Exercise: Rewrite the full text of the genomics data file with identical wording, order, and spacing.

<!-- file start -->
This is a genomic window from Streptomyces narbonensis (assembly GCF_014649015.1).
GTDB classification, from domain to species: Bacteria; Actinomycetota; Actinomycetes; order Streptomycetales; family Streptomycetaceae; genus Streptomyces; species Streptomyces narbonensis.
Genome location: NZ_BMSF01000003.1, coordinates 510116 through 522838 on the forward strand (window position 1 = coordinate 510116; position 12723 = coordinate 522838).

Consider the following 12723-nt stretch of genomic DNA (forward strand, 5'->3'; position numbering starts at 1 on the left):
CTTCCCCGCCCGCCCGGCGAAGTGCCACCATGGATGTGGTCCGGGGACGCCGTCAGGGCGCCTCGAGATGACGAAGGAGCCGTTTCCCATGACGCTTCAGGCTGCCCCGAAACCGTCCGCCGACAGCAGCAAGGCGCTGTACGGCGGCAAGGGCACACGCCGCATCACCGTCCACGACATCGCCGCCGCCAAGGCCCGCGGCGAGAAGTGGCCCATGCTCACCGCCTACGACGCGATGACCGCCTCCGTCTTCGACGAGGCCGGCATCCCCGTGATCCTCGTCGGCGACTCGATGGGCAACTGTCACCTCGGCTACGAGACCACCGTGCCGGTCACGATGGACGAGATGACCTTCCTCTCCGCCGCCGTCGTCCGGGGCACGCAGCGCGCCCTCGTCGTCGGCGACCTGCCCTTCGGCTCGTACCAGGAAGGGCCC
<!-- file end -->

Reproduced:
This is a genomic window from Streptomyces narbonensis (assembly GCF_014649015.1).
GTDB classification, from domain to species: Bacteria; Actinomycetota; Actinomycetes; order Streptomycetales; family Streptomycetaceae; genus Streptomyces; species Streptomyces narbonensis.
Genome location: NZ_BMSF01000003.1, coordinates 510116 through 522838 on the forward strand (window position 1 = coordinate 510116; position 12723 = coordinate 522838).

Consider the following 12723-nt stretch of genomic DNA (forward strand, 5'->3'; position numbering starts at 1 on the left):
CTTCCCCGCCCGCCCGGCGAAGTGCCACCATGGATGTGGTCCGGGGACGCCGTCAGGGCGCCTCGAGATGACGAAGGAGCCGTTTCCCATGACGCTTCAGGCTGCCCCGAAACCGTCCGCCGACAGCAGCAAGGCGCTGTACGGCGGCAAGGGCACACGCCGCATCACCGTCCACGACATCGCCGCCGCCAAGGCCCGCGGCGAGAAGTGGCCCATGCTCACCGCCTACGACGCGATGACCGCCTCCGTCTTCGACGAGGCCGGCATCCCCGTGATCCTCGTCGGCGACTCGATGGGCAACTGTCACCTCGGCTACGAGACCACCGTGCCGGTCACGATGGACGAGATGACCTTCCTCTCCGCCGCCGTCGTCCGGGGCACGCAGCGCGCCCTCGTCGTCGGCGACCTGCCCTTCGGCTCGTACCAGGAAGGGCCC